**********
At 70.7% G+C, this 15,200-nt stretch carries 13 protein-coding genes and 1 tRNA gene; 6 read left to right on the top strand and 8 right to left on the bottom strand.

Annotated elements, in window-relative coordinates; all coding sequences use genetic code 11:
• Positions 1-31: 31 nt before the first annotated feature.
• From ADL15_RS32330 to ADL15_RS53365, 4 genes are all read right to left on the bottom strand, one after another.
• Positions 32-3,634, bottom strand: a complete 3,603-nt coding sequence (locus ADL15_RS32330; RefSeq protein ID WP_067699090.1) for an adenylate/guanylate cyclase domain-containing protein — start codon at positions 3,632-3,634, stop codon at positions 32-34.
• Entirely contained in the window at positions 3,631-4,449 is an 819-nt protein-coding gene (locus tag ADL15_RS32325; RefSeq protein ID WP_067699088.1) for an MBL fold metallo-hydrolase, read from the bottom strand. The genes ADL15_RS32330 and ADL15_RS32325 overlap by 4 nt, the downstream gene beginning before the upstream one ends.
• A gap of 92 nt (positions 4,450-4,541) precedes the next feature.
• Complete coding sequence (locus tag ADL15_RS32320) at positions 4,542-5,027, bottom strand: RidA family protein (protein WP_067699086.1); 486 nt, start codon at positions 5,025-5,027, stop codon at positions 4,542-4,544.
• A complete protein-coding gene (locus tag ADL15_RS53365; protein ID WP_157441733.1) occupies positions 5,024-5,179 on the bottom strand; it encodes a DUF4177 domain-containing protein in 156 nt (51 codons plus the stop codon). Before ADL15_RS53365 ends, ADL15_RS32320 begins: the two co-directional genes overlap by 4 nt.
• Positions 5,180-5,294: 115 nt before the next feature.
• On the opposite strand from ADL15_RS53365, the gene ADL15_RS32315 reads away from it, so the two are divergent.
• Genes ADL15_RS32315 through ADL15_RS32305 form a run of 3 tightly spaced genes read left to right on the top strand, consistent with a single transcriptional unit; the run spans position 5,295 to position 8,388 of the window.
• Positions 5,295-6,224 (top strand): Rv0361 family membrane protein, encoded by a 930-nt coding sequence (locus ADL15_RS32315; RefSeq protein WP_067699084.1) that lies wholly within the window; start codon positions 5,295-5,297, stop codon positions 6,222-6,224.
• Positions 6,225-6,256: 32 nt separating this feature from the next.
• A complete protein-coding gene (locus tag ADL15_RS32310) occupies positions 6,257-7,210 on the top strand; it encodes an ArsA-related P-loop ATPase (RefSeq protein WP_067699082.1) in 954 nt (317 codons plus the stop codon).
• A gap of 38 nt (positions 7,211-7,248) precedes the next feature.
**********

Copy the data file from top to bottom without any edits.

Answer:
At 70.7% G+C, this 15,200-nt stretch carries 13 protein-coding genes and 1 tRNA gene; 6 read left to right on the top strand and 8 right to left on the bottom strand.

Annotated elements, in window-relative coordinates; all coding sequences use genetic code 11:
• Positions 1-31: 31 nt before the first annotated feature.
• From ADL15_RS32330 to ADL15_RS53365, 4 genes are all read right to left on the bottom strand, one after another.
• Positions 32-3,634, bottom strand: a complete 3,603-nt coding sequence (locus ADL15_RS32330; RefSeq protein ID WP_067699090.1) for an adenylate/guanylate cyclase domain-containing protein — start codon at positions 3,632-3,634, stop codon at positions 32-34.
• Entirely contained in the window at positions 3,631-4,449 is an 819-nt protein-coding gene (locus tag ADL15_RS32325; RefSeq protein ID WP_067699088.1) for an MBL fold metallo-hydrolase, read from the bottom strand. The genes ADL15_RS32330 and ADL15_RS32325 overlap by 4 nt, the downstream gene beginning before the upstream one ends.
• A gap of 92 nt (positions 4,450-4,541) precedes the next feature.
• Complete coding sequence (locus tag ADL15_RS32320) at positions 4,542-5,027, bottom strand: RidA family protein (protein WP_067699086.1); 486 nt, start codon at positions 5,025-5,027, stop codon at positions 4,542-4,544.
• A complete protein-coding gene (locus tag ADL15_RS53365; protein ID WP_157441733.1) occupies positions 5,024-5,179 on the bottom strand; it encodes a DUF4177 domain-containing protein in 156 nt (51 codons plus the stop codon). Before ADL15_RS53365 ends, ADL15_RS32320 begins: the two co-directional genes overlap by 4 nt.
• Positions 5,180-5,294: 115 nt before the next feature.
• On the opposite strand from ADL15_RS53365, the gene ADL15_RS32315 reads away from it, so the two are divergent.
• Genes ADL15_RS32315 through ADL15_RS32305 form a run of 3 tightly spaced genes read left to right on the top strand, consistent with a single transcriptional unit; the run spans position 5,295 to position 8,388 of the window.
• Positions 5,295-6,224 (top strand): Rv0361 family membrane protein, encoded by a 930-nt coding sequence (locus ADL15_RS32315; RefSeq protein WP_067699084.1) that lies wholly within the window; start codon positions 5,295-5,297, stop codon positions 6,222-6,224.
• Positions 6,225-6,256: 32 nt separating this feature from the next.
• A complete protein-coding gene (locus tag ADL15_RS32310) occupies positions 6,257-7,210 on the top strand; it encodes an ArsA-related P-loop ATPase (RefSeq protein WP_067699082.1) in 954 nt (317 codons plus the stop codon).
• A gap of 38 nt (positions 7,211-7,248) precedes the next feature.